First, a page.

Simon Kelly attempts to differentiate between the organisations that just ‘talk the talk’ and those who actually ‘walk the walk’ when it comes to sustainable practice.
How can you tell which organisations are actually practicing what they preach? – A simple and essential question that you almost certainly cannot answer.
You know why the question is important… We are increasingly aware that we, as a species, currently live well beyond the environmental carrying capacity of our planet and its communities. Nonetheless a meaningful and informed response to such a vital issue remains elusive for most of us.
So how do we resolve this situation?
If it is critical that we act now, how do we ensure that those actions make a positive impact? In such a challenging context how can we spend our time and money in a way that promotes more ethical and sustainable consumer, employment and investment choices?
The number of people asking these questions is growing. The global market for sustainable goods and products is now estimated at $966bn… and rising. Unsurprisingly, it is a ‘growth industry’ and one that many organisations want to be positively associated with, thus the number of environmental and sustainable claims they make is ever growing.
Which brings us back to the original question – how can we tell which organisations are actually sustainable? How do we know which ones are taking genuine and substantive sustainable actions?
If you like, which organisations are actually practicing what they preach?
To make informed decisions we need information. Herein lies the problem. It is fiendishly difficult to get information that evidences an organisation’s sustainability credentials. It is therefore difficult to discern which organisations we should support with our time and money.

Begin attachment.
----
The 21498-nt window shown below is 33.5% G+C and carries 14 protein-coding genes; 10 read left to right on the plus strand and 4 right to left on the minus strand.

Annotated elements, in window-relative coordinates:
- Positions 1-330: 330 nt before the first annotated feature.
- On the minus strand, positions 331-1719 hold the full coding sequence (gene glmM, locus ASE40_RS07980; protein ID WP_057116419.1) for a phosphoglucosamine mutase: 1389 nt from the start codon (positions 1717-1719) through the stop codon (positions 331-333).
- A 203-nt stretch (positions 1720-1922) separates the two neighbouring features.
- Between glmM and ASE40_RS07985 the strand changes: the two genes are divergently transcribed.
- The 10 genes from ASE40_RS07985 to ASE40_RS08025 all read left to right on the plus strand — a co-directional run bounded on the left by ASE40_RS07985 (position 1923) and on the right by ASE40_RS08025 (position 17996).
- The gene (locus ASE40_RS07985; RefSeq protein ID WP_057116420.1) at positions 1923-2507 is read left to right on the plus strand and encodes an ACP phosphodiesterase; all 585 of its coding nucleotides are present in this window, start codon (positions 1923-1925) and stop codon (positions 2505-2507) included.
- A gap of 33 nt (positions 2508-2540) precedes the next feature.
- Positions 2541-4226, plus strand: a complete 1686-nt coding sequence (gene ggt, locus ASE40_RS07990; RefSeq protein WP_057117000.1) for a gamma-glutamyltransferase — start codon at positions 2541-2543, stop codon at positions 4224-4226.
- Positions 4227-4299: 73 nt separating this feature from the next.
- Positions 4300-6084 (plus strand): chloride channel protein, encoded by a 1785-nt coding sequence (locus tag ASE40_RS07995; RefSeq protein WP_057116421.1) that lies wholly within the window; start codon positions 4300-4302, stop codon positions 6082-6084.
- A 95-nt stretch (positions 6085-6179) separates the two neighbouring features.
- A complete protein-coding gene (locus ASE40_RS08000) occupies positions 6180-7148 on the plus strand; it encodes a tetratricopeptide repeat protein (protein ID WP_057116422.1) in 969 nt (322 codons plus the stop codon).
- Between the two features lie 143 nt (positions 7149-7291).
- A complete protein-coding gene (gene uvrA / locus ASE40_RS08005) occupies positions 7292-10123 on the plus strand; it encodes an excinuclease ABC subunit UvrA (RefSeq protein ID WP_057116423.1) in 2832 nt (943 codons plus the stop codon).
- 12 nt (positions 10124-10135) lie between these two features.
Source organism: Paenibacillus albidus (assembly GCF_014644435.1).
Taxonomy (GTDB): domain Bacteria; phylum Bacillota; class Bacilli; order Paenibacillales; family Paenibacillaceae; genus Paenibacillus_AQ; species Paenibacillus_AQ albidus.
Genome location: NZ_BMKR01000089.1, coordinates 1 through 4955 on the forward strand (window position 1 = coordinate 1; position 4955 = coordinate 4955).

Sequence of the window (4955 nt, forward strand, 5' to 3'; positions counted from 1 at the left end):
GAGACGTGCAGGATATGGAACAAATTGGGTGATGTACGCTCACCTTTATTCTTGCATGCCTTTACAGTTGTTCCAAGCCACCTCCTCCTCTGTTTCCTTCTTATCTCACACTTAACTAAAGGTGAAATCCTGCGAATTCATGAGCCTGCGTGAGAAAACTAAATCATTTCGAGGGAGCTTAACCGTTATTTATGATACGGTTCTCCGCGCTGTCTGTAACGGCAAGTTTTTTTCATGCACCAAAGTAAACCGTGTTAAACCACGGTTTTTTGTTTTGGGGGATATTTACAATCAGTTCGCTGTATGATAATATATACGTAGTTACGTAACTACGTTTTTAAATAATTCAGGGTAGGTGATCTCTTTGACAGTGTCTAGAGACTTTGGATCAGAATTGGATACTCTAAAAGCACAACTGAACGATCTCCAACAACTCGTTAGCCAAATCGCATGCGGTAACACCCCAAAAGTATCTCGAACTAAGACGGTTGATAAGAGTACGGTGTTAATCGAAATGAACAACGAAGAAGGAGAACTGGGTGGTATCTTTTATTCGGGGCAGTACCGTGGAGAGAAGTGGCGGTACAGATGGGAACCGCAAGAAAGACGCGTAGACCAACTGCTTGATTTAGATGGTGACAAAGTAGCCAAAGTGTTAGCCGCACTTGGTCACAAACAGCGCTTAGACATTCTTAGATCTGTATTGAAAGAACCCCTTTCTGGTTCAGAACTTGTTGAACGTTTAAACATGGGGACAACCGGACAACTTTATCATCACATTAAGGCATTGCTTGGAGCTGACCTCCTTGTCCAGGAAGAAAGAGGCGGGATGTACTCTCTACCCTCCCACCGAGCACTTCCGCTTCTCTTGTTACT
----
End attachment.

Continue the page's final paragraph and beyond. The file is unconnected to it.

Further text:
Why is answering this question so difficult?
First, and foremost, it is due to a lack of transparency. Sustainability communication is a murky business. Getting your hands on simple, reliable and comparable sustainability performance data from organisations is all but impossible. Organisations control the narrative. It is invariably in their interests to communicate positives and to hide negatives.
Research demonstrates that this is the predominant approach to sustainability communication. One study came to conclude that it was ‘highly doubtful that CSR (Corporate Social Responsibility) communication provided audiences with an authentic representation of a company’s performance’. Equally, terrachoice found that 95.5% of products and services that claimed to be ‘green’ committed at least one ‘sin of greenwash’. All of which is to say that only 4.5% of organisations are transparent about their sustainability claims.
Second, we must not confuse ‘sustainability activity’ with ‘sustainability achievement.’ There is a lot of ‘noise’ around sustainability, to the point that within large organisations sustainability now commands the 3rd largest marketing budget share.
This must be good? The evidence suggests otherwise. Numerous independent studies have found that existing communication focuses almost solely on aims and intentions rather than actions and performance. This is exemplified by a study that examined Belgian CSR communication and concluded that 64% did not include one single performance indicator.
Sustainability is, apparently, more rhetoric than reality for many organisations.